Montresor's rather diabolical nature is conveyed as early as the first paragraph of the text when he explains his philosophy regarding revenge. He says that he
must not only punish, but punish with impunity. A wrong is unredressed when retribution overtakes its redresser. It is equally unredressed when the avenger fails to make himself felt as such to him who has done the wrong.
He goes on to say that he continues to smile in the face of his enemy, never giving the man cause to doubt his good will or friendship, and Montresor says that Fortunato "did not perceive that [Montresor's] smile now was at the thought of [Fortunato's] immolation." These descriptions help to establish an ominous mood of foreboding, in part, by creating dramatic irony. The reader knows that Montresor plans to destroy Fortunato, but Fortunato himself does not know, and this irony makes for a very tense mood.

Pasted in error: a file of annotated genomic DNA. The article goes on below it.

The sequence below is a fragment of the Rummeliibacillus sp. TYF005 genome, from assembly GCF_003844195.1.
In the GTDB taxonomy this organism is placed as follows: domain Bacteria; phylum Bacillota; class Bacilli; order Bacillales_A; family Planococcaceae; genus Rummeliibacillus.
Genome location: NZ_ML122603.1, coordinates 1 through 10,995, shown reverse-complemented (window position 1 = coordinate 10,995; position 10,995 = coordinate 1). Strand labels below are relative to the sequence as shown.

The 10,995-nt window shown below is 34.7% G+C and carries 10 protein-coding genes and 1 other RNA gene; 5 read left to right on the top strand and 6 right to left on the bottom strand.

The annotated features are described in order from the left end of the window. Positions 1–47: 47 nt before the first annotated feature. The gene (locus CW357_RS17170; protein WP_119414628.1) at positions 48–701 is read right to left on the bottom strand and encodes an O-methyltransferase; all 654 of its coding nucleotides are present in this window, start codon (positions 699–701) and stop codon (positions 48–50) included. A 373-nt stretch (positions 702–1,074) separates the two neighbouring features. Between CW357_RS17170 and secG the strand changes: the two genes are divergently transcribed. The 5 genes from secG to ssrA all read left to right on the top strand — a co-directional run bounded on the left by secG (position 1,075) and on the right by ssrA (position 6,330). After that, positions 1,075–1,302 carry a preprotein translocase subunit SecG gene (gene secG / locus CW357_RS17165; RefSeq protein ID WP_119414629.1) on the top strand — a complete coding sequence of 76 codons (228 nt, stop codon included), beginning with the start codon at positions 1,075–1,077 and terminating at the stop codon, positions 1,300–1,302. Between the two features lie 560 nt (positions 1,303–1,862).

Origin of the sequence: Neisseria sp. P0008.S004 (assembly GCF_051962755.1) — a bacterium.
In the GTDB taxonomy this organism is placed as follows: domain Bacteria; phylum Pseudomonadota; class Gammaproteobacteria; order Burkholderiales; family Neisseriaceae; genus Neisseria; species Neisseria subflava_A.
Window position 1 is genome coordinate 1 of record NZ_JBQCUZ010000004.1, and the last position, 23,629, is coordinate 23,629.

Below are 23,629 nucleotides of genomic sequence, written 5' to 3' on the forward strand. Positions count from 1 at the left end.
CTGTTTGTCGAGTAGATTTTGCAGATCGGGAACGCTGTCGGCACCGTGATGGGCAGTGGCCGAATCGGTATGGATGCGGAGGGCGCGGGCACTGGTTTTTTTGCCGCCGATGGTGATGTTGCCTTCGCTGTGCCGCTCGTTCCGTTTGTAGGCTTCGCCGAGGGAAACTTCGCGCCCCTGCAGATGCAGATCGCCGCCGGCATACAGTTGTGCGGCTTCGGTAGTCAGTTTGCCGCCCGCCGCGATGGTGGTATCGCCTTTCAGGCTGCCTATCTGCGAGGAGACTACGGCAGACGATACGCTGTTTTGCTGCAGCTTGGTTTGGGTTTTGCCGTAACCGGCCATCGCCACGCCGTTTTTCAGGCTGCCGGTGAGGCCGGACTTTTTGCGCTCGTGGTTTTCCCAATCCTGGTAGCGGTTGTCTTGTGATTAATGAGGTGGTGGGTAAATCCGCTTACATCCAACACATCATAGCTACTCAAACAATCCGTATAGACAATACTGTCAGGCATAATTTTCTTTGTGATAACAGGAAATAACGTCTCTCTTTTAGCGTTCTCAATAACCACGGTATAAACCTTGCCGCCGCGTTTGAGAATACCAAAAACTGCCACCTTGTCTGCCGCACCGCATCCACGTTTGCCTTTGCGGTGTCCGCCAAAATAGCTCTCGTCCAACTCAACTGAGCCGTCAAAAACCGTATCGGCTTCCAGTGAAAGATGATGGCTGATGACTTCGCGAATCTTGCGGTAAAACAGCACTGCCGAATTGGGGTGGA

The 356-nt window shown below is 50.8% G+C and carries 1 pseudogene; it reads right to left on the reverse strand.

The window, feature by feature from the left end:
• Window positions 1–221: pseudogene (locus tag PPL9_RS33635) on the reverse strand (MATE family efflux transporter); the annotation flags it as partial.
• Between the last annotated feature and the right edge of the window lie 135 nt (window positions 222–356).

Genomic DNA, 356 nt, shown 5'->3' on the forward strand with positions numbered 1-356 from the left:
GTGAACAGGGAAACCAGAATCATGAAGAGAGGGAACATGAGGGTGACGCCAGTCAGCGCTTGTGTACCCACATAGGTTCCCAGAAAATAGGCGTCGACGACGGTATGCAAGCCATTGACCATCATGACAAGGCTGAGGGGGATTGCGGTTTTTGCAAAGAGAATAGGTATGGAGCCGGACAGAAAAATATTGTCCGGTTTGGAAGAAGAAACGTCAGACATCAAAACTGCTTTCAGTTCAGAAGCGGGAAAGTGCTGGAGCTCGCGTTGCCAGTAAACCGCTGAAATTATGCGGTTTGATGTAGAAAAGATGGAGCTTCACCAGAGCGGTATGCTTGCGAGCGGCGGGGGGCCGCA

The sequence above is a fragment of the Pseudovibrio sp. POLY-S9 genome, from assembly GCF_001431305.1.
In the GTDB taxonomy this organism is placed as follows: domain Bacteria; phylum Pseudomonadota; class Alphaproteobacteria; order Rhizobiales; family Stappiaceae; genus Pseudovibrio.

In terms of tone, which refers to how the author feels about the subject of the text, it would seem that Poe's tone is rather knowing or matter-of-fact and, perhaps, even a little judgmental. Montresor claims to be speaking to someone who he says "well know[s] the nature of [his] soul" and, later, that it has been "half of a century" since he committed this heinous act of revenge. He evidently believes that he has gotten away with the revenge, that he has incurred no negative consequence as a result of it—just as he specified he must early on in the telling of the story—but one might argue that there are grounds to suggest that he has been punished by his own guilt. First, he could be confessing to a priest on his deathbed, as why else would he tell the story now? If he wishes to be absolved and forgiven, then he must be feeling the weight of guilt on his conscience. Second, Montresor admits that, when Fortunato ceased to speak from behind the wall, his own "heart grew sick," and he "struggled with [the] weight" of the final stone. He chalks up the feeling of sickness to the dampness of the catacombs, but this dampness has not bothered him before, and he has just bricked an entire wall without struggling with a single stone's weight. Poe punishes him with his own conscience, nullifying his revenge and making Montresor just a simple murderer.